In Birmingham, biosimilar filgrastim has been in use for about a year but, as in Yorkshire, there has not been a total switch from original G-CSF brands. Nick Duncan, principal pharmacist, haematology/oncology, at University of Birmingham NHS Foundation Trust, explains that the trust decided to use biosimilars in the management of neutropenia induced by standard or high-dose chemotherapy. But consultants agreed that they would extend the European Blood and Bone Marrow Transplantation Group advice not to use biosimilars to mobilise stem cells in healthy donors, to include patients requiring stem cell mobilisation as well.

“They made the decision on the basis of concerns about efficacy as well as safety, as there was uncertainty over whether the biosimilar brands would be as effective in mobilising stem cells as the conventional brands we were used to,” says Mr Duncan. “It was felt that if there was reduced efficacy with biosimilar filgrastim in a neutropenic patient then that may mean prolonging treatment by a day or two. But if we couldn’t get enough stem cells for a transplant procedure that would be much more of a problem.”

Mr Duncan was involved in contractual discussions with biosimilar manufacturers, including those on pricing issues, and liaised with clinicians and nurses before developing guidance about appropriate use of biosimilar filgrastim within the trust.

“The logical next step will be to audit outcomes to see whether neutrophil counts recover at the same rate with biosimilars as with the original brands, but there’s been no anecdotal information of a problem,” says Mr Duncan.

EPOs: the Liverpool experience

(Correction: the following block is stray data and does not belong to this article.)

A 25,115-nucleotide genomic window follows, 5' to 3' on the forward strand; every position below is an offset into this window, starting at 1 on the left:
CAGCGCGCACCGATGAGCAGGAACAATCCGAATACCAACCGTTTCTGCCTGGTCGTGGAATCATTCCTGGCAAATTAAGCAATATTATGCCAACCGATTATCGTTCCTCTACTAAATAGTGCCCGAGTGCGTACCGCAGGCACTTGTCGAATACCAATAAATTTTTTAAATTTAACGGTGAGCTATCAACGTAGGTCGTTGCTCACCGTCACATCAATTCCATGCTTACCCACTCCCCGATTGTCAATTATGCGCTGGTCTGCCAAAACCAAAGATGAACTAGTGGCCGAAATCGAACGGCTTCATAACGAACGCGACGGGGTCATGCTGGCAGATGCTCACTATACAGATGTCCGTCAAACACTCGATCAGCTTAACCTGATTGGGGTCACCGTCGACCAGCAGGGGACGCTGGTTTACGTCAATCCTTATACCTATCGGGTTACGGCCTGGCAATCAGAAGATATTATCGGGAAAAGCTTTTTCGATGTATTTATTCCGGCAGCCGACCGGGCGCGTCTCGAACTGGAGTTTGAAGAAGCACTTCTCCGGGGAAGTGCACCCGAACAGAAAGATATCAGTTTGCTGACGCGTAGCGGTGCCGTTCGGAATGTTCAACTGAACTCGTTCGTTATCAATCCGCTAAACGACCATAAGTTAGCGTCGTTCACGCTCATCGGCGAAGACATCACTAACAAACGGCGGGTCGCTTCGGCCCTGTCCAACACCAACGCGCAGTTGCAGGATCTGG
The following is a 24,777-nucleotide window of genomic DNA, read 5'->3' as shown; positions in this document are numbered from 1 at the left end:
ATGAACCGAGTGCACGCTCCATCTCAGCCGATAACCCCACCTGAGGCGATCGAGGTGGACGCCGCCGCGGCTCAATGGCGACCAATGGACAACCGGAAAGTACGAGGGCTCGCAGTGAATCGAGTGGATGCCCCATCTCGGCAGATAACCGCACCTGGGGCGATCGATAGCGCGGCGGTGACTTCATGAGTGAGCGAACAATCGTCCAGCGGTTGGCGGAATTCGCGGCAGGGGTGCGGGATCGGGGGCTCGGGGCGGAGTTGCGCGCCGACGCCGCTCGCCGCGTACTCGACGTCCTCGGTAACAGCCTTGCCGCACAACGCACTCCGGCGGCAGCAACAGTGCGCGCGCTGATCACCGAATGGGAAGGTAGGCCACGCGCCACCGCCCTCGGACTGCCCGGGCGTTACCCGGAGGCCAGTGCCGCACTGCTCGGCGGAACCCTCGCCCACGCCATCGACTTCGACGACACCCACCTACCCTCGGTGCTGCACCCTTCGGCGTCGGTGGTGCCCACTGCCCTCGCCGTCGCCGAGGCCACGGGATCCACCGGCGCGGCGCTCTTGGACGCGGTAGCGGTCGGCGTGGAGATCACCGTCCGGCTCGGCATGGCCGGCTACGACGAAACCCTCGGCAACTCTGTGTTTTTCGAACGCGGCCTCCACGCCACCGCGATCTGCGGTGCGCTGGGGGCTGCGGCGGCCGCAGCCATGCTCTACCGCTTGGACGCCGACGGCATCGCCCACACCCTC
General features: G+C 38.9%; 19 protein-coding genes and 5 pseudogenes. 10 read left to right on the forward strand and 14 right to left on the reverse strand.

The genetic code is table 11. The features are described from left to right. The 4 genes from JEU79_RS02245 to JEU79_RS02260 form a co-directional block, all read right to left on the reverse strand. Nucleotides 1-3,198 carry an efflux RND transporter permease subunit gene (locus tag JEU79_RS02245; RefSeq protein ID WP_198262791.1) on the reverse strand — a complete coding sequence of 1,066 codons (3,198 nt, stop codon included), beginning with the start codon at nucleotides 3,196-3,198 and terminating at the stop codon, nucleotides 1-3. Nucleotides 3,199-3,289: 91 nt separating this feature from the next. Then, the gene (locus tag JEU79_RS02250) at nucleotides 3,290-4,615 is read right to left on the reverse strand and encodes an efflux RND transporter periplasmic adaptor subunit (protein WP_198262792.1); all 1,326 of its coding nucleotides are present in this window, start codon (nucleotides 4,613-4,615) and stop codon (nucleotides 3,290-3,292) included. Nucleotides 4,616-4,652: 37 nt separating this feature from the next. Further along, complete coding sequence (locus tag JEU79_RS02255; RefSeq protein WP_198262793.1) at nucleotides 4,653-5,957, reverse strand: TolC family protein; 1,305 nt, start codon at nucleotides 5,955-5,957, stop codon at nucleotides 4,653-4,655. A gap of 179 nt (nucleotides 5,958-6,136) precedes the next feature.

Biosimilar brands have not yet made any inroads into EPO use in Liverpool or the north west mainly because, as short acting agents, they can only compete with older EPO brands, such as Eprex and NeoRecormon, rather than the newer patient-friendly long-acting agents, such as Aranesp and Mircera.

“The discounts on EPO prices are substantial, whatever brand you buy, and hospitals which place large orders can already get long-acting drugs, such as Aranesp, at comparable prices to the older, short-acting drugs,” explains John Sexton, principal pharmacist renal services, Royal Liverpool University Hospital.

sandoz manufacturing siteLingering concerns about the potential for rare side effects, such as pure red cell aplasia, which emerged as a very rare but serious problem with subcutaneous Eprex in the early 2000s, have also contributed to a reluctance to prescribe new EPO brands with limited clinical experience, as tends to be the case with biosimilars.

“In addition, there is the issue that changing a patient from one brand to another takes a lot of work, and can take months. So once a patient is settled on one brand, we do not really want to start moving them around,” Mr Sexton points out.